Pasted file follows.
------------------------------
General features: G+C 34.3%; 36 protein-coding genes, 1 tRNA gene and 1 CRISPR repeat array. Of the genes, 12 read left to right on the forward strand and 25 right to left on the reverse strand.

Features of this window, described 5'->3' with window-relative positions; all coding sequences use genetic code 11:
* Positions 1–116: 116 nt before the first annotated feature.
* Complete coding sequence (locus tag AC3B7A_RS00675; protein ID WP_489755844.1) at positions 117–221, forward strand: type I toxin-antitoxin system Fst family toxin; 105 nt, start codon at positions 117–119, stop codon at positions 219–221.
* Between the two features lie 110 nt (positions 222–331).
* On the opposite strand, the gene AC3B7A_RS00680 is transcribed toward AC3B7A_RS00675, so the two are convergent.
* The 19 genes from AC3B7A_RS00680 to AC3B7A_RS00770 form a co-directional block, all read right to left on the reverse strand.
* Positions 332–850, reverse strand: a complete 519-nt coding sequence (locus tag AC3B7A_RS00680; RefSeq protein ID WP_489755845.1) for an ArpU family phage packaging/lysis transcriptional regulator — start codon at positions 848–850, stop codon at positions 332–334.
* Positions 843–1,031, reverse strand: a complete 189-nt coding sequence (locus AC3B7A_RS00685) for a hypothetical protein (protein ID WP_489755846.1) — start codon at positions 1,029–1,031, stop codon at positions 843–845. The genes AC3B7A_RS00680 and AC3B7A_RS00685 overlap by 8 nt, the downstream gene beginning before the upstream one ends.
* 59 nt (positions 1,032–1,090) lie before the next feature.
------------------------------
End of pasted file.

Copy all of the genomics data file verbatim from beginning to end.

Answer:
General features: G+C 34.3%; 36 protein-coding genes, 1 tRNA gene and 1 CRISPR repeat array. Of the genes, 12 read left to right on the forward strand and 25 right to left on the reverse strand.

Features of this window, described 5'->3' with window-relative positions; all coding sequences use genetic code 11:
* Positions 1–116: 116 nt before the first annotated feature.
* Complete coding sequence (locus tag AC3B7A_RS00675; protein ID WP_489755844.1) at positions 117–221, forward strand: type I toxin-antitoxin system Fst family toxin; 105 nt, start codon at positions 117–119, stop codon at positions 219–221.
* Between the two features lie 110 nt (positions 222–331).
* On the opposite strand, the gene AC3B7A_RS00680 is transcribed toward AC3B7A_RS00675, so the two are convergent.
* The 19 genes from AC3B7A_RS00680 to AC3B7A_RS00770 form a co-directional block, all read right to left on the reverse strand.
* Positions 332–850, reverse strand: a complete 519-nt coding sequence (locus tag AC3B7A_RS00680; RefSeq protein ID WP_489755845.1) for an ArpU family phage packaging/lysis transcriptional regulator — start codon at positions 848–850, stop codon at positions 332–334.
* Positions 843–1,031, reverse strand: a complete 189-nt coding sequence (locus AC3B7A_RS00685) for a hypothetical protein (protein ID WP_489755846.1) — start codon at positions 1,029–1,031, stop codon at positions 843–845. The genes AC3B7A_RS00680 and AC3B7A_RS00685 overlap by 8 nt, the downstream gene beginning before the upstream one ends.
* 59 nt (positions 1,032–1,090) lie before the next feature.